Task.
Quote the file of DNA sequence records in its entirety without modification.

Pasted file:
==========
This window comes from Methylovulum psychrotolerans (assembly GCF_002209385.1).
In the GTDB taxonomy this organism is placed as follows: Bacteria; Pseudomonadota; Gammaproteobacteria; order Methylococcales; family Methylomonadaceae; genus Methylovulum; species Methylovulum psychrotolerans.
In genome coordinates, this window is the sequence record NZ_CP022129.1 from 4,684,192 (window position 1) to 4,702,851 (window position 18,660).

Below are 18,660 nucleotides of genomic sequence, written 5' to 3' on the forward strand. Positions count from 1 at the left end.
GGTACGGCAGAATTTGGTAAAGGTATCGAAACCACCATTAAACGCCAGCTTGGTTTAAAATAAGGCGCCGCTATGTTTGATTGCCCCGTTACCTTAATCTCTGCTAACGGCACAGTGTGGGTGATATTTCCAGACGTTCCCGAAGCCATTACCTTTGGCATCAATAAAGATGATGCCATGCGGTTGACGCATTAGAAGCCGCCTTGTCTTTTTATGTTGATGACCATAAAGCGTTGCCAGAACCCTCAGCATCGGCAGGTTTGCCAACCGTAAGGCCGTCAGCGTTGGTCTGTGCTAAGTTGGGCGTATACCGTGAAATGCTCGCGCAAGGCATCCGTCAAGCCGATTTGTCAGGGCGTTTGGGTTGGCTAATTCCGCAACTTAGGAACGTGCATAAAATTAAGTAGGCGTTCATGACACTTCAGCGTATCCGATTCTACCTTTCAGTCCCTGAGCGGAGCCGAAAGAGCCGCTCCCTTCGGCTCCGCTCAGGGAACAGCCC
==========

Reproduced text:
This window comes from Methylovulum psychrotolerans (assembly GCF_002209385.1).
In the GTDB taxonomy this organism is placed as follows: Bacteria; Pseudomonadota; Gammaproteobacteria; order Methylococcales; family Methylomonadaceae; genus Methylovulum; species Methylovulum psychrotolerans.
In genome coordinates, this window is the sequence record NZ_CP022129.1 from 4,684,192 (window position 1) to 4,702,851 (window position 18,660).

Below are 18,660 nucleotides of genomic sequence, written 5' to 3' on the forward strand. Positions count from 1 at the left end.
GGTACGGCAGAATTTGGTAAAGGTATCGAAACCACCATTAAACGCCAGCTTGGTTTAAAATAAGGCGCCGCTATGTTTGATTGCCCCGTTACCTTAATCTCTGCTAACGGCACAGTGTGGGTGATATTTCCAGACGTTCCCGAAGCCATTACCTTTGGCATCAATAAAGATGATGCCATGCGGTTGACGCATTAGAAGCCGCCTTGTCTTTTTATGTTGATGACCATAAAGCGTTGCCAGAACCCTCAGCATCGGCAGGTTTGCCAACCGTAAGGCCGTCAGCGTTGGTCTGTGCTAAGTTGGGCGTATACCGTGAAATGCTCGCGCAAGGCATCCGTCAAGCCGATTTGTCAGGGCGTTTGGGTTGGCTAATTCCGCAACTTAGGAACGTGCATAAAATTAAGTAGGCGTTCATGACACTTCAGCGTATCCGATTCTACCTTTCAGTCCCTGAGCGGAGCCGAAAGAGCCGCTCCCTTCGGCTCCGCTCAGGGAACAGCCC